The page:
Retro Populator is an open source project by Eric Boyd that developed a kit for your 3d printer to convert it into pick and place machine suitable for small scale home electronics manufacturing.
Project description from hackaday.io:
A jig and software for allowing a 3D printer to do electronics pick-n-place assembly. It populates boards, by retrofitting a 3D printer, hence Retro Populator.There are several versions of Retro Populator being developed:
Motivation: surface mount soldering is great, but the process of placing parts is tedious and requires great manual dexterity as well good vision. Doing a few boards by hand is practical, but doing more than about 20 is hell on earth. Yet it's not practical (read: affordable) to pay industry to do it until about 500 boards - the setup charges just kill you. So there is this huge chasm between what's doable for hobbyists by hand, and where industry can take over, and this volume is commonly desired in the maker community - a small run of 50 to 100 boards is in fact typical. Thus, the desire to build machines that hobbyists can own to do electronics pick-n-place. Our cost-saving idea is to retrofit similar machines that makers already own: 3D printers.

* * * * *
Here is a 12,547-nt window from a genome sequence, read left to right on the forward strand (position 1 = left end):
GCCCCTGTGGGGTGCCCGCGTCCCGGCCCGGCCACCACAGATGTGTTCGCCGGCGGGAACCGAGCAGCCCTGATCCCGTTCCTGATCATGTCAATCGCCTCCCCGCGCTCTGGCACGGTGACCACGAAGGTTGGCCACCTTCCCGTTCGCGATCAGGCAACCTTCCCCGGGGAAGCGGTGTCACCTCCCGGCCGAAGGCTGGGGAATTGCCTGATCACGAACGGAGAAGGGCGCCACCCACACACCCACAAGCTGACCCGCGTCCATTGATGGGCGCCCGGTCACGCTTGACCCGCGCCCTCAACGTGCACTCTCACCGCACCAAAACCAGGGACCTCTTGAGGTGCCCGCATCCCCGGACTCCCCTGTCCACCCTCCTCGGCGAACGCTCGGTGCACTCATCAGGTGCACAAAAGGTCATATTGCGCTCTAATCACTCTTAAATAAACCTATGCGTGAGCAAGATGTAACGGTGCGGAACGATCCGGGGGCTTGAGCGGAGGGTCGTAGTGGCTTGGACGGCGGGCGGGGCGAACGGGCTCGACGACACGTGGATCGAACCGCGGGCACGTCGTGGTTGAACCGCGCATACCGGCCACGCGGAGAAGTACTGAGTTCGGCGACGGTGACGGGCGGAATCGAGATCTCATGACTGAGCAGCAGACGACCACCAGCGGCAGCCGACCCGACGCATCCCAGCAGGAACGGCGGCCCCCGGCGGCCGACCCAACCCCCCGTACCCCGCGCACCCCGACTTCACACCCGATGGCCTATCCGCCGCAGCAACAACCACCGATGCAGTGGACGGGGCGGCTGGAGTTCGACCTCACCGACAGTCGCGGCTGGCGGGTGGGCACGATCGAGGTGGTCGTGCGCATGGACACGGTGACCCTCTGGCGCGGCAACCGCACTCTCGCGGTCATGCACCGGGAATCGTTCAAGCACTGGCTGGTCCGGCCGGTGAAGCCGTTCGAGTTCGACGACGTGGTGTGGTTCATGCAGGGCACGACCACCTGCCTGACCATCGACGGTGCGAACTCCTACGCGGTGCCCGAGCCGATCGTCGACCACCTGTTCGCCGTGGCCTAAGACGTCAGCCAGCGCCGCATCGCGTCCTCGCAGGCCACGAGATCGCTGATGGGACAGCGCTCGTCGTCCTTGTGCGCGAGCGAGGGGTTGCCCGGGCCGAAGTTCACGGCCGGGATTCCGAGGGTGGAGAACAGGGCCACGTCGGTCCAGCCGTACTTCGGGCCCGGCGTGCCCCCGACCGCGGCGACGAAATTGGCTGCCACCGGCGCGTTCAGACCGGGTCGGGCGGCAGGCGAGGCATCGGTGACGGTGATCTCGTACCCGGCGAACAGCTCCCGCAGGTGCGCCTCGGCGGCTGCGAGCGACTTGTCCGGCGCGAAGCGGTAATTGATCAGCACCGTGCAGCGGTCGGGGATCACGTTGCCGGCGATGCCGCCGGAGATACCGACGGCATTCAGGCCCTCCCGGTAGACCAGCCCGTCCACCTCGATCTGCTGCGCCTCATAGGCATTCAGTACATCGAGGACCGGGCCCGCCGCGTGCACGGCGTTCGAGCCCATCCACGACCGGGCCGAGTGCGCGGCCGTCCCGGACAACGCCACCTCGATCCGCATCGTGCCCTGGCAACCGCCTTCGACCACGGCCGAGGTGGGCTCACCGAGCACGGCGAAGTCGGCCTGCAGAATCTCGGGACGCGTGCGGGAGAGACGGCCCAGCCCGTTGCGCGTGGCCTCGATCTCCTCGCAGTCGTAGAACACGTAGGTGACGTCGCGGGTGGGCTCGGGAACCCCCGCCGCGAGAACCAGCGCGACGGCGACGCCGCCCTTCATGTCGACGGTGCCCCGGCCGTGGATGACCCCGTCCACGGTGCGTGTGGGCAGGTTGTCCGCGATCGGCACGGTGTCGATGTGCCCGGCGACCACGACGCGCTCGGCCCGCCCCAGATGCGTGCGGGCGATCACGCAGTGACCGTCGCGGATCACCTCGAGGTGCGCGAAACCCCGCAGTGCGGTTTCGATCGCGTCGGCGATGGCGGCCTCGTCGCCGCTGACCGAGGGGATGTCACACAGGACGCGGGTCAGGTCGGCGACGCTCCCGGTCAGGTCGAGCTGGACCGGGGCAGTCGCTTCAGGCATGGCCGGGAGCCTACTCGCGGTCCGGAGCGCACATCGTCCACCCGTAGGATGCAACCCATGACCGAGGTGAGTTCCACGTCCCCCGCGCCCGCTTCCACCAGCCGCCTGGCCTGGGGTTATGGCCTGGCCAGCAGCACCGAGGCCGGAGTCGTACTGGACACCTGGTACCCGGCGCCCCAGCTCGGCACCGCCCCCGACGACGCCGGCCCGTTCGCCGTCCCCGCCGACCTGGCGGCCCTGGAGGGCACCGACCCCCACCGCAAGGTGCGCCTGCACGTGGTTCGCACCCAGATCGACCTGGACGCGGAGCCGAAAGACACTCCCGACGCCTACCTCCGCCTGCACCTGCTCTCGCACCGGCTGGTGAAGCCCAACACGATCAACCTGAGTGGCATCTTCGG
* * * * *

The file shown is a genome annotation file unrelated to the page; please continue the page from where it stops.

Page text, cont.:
Version 1.0 : Essentially complete now. CNC milled acrylic base plate, with milled tape holders. Vacuum syringe for picking up parts, vacuum supplied by SMT rework station. Milled nozzle mount which attaches to the side of the existing extruder. Z-axis rezero jig to easily change re-zero height. 3D printed cam-lock parts to holds boards in place on 10mm peg-grid base. Code parses a yml file for board & tape placement info, and then an eagle .brd file directly for part types and locations. It generate a gcode file which goes from pick to place location for all of the parts which can be populated. Support for
Version 2.0: currently in planning/design. Addition of tape advancement, including plastic cover peeling. Addition of a second nozzle which will do solder paste dispensing. Software will have 'position confirm' feature where it will move to the corner of each board, and the first component on each tape, so that you can verify key locations directly before running the entire job.
Version 3.0: part rotation. Numerous other things we'll learn about as we do V2.0, no doubt...
Detailed information and instructions:
Mind map and overview of the project in pdf format:
Maybe we will soon have thousands of small electronics factories in garages competing with corporate sector ...
But first who should be afraid of this competition are companies like Adafruit ... they are in the same market as those "hobbyists" ...